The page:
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Below parents can find resources providing information on the following topics:
  • Reasons to encourage your child to walk or ride their bicycle to school.
  • Information on the Walking School Bus.
  • Adult School Crossing Guard Guidelines.
  • Requirements for maintenance of your sidewalks for safe student travel to and from school.
  • Security issues for your child's bike, including:
    • How to register your bike with the local police and how to report a stolen bike.
    • How to choose the best bike lock and the best method for locking your child's bike.
  • Routine bike maintenance procedures to help ensure that your child's ride is safe.
Reasons to encourage your child to walk or ride to school:
The leading reason why your child should walk or ride to school is to increase the amount of exercise they receive daily.  Lack of exercise is one of several factors causing increased childhood obesity nationwide. 
The Center for Disease Control's (CDC) National Health and Nutrition Examination Survey (NHANES) found that from 2003-2006 the increase of childhood obesity had nearly tripled from the period of 1976-1980. 
Contributing factors to this increase in childhood obesity include genetic, behavioral, and environmental factors.  Parents, however, can help encourage healthy behavior in their children.  Below are descriptions of the three types of factors leading to childhood obesity:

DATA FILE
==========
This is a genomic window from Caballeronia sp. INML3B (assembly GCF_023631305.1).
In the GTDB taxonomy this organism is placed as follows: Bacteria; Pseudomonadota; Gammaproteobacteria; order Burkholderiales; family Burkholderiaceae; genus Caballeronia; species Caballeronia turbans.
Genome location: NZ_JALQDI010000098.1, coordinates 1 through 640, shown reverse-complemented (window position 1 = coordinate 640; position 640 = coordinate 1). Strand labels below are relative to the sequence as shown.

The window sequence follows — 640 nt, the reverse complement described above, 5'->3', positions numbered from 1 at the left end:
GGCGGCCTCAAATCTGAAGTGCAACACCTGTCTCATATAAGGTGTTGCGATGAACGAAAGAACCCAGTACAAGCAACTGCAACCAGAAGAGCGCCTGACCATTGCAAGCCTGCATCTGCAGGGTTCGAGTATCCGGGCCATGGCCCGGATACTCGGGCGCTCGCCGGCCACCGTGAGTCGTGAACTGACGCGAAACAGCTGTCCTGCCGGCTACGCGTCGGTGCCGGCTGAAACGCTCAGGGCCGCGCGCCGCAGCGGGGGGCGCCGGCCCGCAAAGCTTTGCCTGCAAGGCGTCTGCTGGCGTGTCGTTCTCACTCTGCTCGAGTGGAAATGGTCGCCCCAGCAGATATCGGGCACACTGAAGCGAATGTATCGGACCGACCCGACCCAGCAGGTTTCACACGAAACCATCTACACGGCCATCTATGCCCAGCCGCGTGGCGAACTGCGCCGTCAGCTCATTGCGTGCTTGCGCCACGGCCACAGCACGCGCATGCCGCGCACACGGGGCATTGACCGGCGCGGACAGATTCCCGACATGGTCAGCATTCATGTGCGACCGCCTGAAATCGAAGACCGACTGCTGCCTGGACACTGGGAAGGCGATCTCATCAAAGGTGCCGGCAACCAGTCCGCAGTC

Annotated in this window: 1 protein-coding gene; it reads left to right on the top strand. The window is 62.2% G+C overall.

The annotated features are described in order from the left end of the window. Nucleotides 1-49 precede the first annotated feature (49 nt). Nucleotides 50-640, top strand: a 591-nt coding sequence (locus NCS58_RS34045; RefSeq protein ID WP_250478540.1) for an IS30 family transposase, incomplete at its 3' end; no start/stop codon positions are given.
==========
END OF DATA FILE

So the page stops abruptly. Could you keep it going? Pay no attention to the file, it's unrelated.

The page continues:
• Genetic factors are contributors that are handed down from parent to child; however it is not believed that this factor alone contributes to obesity.  Rather it is genetic factors combined with environmental and behavioral factors.  Genetic characteristics have not changed over the past 30 years, however obesity statistics have.
  • Behavioral factors include a child's diet, portion sizes, frequent snacking, sugar-added food or drink, and the frequency of physical activity.  Unhealthy behavior can lead not only to obesity, but to high blood pressure, heart disease, type 2 diabetes, and weak bone strength.  Moreover, children who develop healthy and active lifestyles tend to continue this trend during their lives.
  • Environmental factors at home (parents are role models for healthy behavior), at child care (especially for children of working mothers), schools (health education), and within the community (bike paths, sidewalks, parks, etc.) all greatly contribute to a healthy lifestyle that will help avoid instances of childhood obesity.
In Wisconsin, 14% of all youth between 9th and 12th grades were overweight in 1999, and another 11% were obese.  This number nearly tripled for adolescents from the two previous years.  Of adults, 61% were overweight or obese in 1999.  There are an estimated 300,000 deaths a year in Wisconsin that are associated with obesity.  For more details, see the Wisconsin Department of Health's report on Obesity, Nutrition, and Physical Activity in Wisconsin.
The Walking School Bus:
A Walking School Bus program is of enormous benefit to both parents and students.  Not only does it provide the exercise that students need, it teaches them the safety skills that they will need for when they are old enough to walk to school on their own! 
Parents benefit too!  Two or more parents can take turns walking groups of their children to school.  Alternating turns allows the parents time with their children in the morning but also allows for flexibility of schedule and time off when other parents are leading the walk.